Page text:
Motor vehicle accidents and injuries to drivers and passengers more or less remained stable over the past decade. Unfortunately, the same cannot be said for pedestrians involved in crashes. According to the Governor’s Highway Safety Association (GHSA), the number of pedestrian deaths in 2019 totaled 6,590 for the highest total in 30 years. This total is a 5% increase over 2018 and an eye-popping 50% higher than in 2009. The number of pedestrian fatalities is now 17% of all road deaths (36,560 in 2018) as opposed to 12% in 2009.
Here in New Jersey, the total went up by 9%, going from 72 deaths to 79 deaths. This percentage places the Garden State in the middle of the percentage of the change list. However, we were still above the national average and ahead of New York (7%), Delaware (6%) and Pennsylvania, which had a significant 17% drop.
Why is this happening?
According to the GHSA’s study, the causes include:
- Distracted driving: This issue has reached epidemic proportions thanks to the rise of smartphones that drivers cannot put down when operating their vehicles.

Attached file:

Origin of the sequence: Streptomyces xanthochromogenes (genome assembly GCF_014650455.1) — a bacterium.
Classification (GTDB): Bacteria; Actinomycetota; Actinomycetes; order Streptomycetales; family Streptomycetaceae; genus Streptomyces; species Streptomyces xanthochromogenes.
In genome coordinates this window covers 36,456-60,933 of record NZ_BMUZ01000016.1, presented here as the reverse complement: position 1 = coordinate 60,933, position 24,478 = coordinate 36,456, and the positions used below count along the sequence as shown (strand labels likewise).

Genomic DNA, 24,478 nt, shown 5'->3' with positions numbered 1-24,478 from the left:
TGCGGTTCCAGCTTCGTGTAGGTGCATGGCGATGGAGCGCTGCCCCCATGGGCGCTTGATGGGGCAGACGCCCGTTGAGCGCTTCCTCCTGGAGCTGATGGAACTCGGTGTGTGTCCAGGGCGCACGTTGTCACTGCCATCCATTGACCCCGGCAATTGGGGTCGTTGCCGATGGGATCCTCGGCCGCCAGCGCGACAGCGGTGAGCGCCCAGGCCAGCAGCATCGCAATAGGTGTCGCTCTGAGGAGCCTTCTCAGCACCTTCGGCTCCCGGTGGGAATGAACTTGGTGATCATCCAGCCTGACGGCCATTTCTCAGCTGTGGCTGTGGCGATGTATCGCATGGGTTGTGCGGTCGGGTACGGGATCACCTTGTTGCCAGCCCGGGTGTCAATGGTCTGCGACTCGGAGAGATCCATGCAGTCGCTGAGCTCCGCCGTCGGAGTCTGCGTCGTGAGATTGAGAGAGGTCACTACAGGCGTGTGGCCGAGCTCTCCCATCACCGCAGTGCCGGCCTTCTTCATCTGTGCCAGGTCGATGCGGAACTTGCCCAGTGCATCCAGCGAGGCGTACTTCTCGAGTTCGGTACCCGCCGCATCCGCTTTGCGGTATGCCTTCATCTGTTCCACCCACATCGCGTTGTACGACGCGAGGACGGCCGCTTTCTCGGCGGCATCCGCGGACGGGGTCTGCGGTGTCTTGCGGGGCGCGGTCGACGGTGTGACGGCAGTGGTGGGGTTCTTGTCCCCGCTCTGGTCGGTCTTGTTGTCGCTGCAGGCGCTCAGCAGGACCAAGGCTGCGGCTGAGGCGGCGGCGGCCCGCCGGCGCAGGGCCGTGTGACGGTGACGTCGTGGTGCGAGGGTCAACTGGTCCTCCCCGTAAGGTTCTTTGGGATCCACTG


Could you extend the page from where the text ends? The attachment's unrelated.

- SUVs: The popularity of these vehicles has skyrocketed in recent years, but they are harder to maneuver, larger and sit higher up (impacting bodies instead of legs).
- Intoxication: This stubborn problem remains, with 16% of all road fatalities involving intoxicated drivers.
- Road design: Until recently, trends in road design favored traffic flow over safety. Two-thirds of all fatalities occur after dark, which also points to a lack of lighting adequate for seeing pedestrians.
Families may take action
More people are out walking these days, thanks to the shelter at home orders. This, unfortunately, can mean that a healthy activity turns deadly. A deceased pedestrian’s loved ones may be able to take legal action against negligent drivers. They may also name townships or municipalities if the roads are unsafe for those walking. A personal injury attorney can help families determine the best course of legal action.